Integration of machining and inspection is key, says Delcam

  • 05-Jan-2010 04:57 EST
Adaptive machining probing.jpg

On-Machine Verification allows initial checking of machined parts to be carried out in situ on the machine.

The main challenge for aerospace manufacturers today is to develop the ability to produce high-quality products on a consistent basis as quickly as possible and at the lowest possible cost. At the same time, rising material prices are making the cost of scrap higher than ever, making minimization of waste more important than ever.

Proper inspection and quality control methods are no longer a luxury; they are an essential part of every manufacturing operation that wants to grow and be successful. However, simply bolting on some quality control procedures to the existing manufacturing processes is not enough. Inspection must be fully integrated with manufacturing for the investment to really produce significant improvements.

The traditional relationship between manufacturing and inspection is that machining is completed and then the components are transferred to dedicated inspection equipment. However, as machining techniques become more sophisticated and as components become larger and more complex, there is a growing number of cases where closer integration is required to give the highest productivity and the biggest reductions in wastage.

Instead of a simple linear progression from CAD to CAM to machining to inspection, a more complicated series of steps is needed, with extra data needed to fill any gaps in the information available at the various stages. These new processes can be grouped under the heading of “adaptive machining.”

The programming of most machining operations is based around knowing three things: the position of the workpiece on the machine, the starting shape of the material to be machined, and the final shape that needs to be achieved. Adaptive machining techniques allow successful machining when at least one of those elements is unknown, by using in-process measurement to close the information gaps in the process chain. This allows much more accurate machining, often eliminating costly and tedious hand work operations. It also allows any errors to be spotted earlier in the manufacturing process and resolved more quickly and at lower cost.

The most common cases when adaptive machining is required are those where the exact position of the workpiece on the machine is unknown. With large or heavy components—such as landing gear components, molds for bigger parts like composite body structures, or forming tools for wing and fuselage panels—achieving the correct position and orientation of the stock on the machine is a major challenge, taking many hours of checking and adjustment. It is often easier to adjust the datum for the toolpaths to match the position of the workpiece than it is to align the stock in exactly the desired position. This approach has been used in the machining of geometric features for some time. An equivalent solution for the manufacture of complex shapes and surfaces is now available that gives the same benefits of shorter setup times and improved accuracy.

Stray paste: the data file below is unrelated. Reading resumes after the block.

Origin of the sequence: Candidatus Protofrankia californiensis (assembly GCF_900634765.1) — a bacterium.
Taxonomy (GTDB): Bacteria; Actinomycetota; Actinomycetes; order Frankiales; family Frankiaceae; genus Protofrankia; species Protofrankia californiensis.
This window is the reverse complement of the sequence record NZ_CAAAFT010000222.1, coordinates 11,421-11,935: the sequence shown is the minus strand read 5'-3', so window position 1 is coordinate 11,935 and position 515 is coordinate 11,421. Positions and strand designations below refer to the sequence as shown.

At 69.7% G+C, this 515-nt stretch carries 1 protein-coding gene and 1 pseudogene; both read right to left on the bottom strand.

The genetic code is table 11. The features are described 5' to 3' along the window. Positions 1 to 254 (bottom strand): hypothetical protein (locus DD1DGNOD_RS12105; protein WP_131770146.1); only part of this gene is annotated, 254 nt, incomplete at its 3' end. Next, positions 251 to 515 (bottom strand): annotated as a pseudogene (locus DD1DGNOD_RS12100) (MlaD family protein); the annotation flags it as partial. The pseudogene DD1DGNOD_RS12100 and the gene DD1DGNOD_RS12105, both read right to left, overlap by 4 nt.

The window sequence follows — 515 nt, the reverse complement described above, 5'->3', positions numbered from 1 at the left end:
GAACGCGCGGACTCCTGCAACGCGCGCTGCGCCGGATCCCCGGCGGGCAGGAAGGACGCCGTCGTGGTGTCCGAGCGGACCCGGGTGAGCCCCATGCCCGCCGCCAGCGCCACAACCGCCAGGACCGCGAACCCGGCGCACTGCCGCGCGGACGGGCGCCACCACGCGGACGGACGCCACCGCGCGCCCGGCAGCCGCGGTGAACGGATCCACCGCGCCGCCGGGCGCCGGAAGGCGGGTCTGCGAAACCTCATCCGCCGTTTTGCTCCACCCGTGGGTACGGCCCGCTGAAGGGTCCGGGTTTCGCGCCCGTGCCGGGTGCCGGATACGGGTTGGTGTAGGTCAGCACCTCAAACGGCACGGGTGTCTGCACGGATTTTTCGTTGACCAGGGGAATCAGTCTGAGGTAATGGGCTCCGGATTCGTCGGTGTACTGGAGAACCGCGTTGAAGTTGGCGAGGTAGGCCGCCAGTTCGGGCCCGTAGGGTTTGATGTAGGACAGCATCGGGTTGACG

The first stage in this approach is to create an inspection sequence using off-line programming so there is no interruption to the machine tool’s cutting time. This sequence is run using the machine tool’s spindle probe just like a CMM and collects a series of points from the workpiece. These points are then used by the software to generate a best-fit alignment between the CNC code and the part. Any mismatch that is found is then used to define a datum shift between the nominal position of the CNC code to be used to machine the part and the actual position of the workpiece on the machine tool. The software can then transfer this data to the machine tool control to compensate for the alignment differences, eliminating the mismatch.

On-Machine Verification is another technique which uses probing equipment on the machine tool. It allows initial checking of machined parts to be carried out in situ on the machine rather than having to transfer them to coordinate measuring machines for inspection. The main advantage of this approach is that any mistakes are discovered where they can be corrected—on the machine tool. Repeated cycles of machining and inspection, interspersed with long setup times on the respective pieces of equipment, are avoided, meaning that overall manufacturing time can be reduced.

This article is based on SAE technical paper 2009-01-3130 by Brett L. Hopkins and Peter J. Dickin, both of Delcam.

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